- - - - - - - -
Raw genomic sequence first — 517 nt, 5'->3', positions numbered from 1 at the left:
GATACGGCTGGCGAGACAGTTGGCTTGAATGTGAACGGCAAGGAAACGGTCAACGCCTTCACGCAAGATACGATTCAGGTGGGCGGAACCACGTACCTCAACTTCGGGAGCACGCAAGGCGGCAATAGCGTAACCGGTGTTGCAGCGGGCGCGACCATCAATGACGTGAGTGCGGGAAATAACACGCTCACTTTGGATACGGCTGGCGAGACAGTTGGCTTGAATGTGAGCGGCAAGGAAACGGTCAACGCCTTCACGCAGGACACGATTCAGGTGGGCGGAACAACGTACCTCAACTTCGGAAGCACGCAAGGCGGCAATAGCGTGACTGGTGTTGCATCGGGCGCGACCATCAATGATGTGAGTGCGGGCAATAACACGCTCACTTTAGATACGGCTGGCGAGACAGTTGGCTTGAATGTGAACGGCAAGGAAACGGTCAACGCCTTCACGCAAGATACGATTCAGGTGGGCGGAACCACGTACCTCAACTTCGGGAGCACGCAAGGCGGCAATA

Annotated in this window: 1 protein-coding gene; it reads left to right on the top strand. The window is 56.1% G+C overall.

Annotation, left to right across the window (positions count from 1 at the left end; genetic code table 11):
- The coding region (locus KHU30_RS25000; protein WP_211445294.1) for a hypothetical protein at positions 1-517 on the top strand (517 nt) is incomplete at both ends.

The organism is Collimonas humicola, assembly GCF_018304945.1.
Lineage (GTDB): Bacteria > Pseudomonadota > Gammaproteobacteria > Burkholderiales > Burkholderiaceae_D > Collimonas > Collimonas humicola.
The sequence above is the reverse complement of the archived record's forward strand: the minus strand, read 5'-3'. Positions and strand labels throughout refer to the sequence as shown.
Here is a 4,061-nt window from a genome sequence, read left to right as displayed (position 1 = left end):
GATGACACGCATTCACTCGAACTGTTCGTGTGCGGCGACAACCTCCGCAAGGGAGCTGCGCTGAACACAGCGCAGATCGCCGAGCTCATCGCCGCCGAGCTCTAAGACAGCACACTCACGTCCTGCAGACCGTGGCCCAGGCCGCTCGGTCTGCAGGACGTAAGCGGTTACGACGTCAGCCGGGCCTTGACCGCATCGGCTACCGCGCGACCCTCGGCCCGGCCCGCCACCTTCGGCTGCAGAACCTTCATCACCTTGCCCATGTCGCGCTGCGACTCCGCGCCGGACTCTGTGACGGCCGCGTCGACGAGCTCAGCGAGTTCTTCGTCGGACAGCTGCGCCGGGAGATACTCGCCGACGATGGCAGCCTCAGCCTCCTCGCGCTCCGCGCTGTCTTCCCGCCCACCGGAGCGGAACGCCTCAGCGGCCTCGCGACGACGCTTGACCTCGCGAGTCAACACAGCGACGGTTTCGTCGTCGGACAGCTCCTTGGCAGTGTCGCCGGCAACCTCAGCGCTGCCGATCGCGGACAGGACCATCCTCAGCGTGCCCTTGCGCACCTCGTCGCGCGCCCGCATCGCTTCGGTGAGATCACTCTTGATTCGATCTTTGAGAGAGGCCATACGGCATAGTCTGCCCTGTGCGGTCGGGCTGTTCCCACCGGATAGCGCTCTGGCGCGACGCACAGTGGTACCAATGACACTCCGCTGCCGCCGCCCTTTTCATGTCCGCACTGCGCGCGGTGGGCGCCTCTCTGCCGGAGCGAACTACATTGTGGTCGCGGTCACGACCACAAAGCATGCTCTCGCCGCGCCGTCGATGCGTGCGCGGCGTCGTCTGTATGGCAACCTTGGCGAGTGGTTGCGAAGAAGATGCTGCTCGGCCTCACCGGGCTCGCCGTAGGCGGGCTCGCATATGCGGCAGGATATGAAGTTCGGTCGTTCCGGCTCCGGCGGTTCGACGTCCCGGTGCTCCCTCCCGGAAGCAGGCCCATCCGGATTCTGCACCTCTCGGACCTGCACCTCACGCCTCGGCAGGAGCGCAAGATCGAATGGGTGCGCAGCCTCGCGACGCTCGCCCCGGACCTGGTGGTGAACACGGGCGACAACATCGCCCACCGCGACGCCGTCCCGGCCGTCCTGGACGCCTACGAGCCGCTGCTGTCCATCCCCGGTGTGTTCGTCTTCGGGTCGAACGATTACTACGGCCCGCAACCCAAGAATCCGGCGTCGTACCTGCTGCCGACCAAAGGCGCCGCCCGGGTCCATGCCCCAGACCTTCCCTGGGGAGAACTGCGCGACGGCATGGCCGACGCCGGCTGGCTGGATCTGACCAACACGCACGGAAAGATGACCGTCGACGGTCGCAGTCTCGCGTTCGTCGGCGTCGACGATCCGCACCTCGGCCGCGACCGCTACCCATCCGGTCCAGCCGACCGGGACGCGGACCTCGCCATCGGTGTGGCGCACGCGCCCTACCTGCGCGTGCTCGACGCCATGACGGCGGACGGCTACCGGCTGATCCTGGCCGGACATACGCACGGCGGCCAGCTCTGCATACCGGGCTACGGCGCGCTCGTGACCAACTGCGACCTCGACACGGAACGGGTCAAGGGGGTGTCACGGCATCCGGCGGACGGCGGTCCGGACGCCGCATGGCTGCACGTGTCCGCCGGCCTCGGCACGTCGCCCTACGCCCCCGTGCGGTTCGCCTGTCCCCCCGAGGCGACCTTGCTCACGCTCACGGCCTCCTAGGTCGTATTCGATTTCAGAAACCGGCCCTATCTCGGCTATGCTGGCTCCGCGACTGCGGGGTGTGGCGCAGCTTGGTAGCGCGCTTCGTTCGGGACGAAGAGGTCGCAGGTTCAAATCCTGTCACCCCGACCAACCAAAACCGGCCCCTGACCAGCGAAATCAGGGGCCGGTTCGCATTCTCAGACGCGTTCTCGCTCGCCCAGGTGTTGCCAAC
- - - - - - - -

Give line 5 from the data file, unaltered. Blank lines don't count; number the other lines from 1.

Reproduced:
- The coding region (locus KHU30_RS25000; protein WP_211445294.1) for a hypothetical protein at positions 1-517 on the top strand (517 nt) is incomplete at both ends.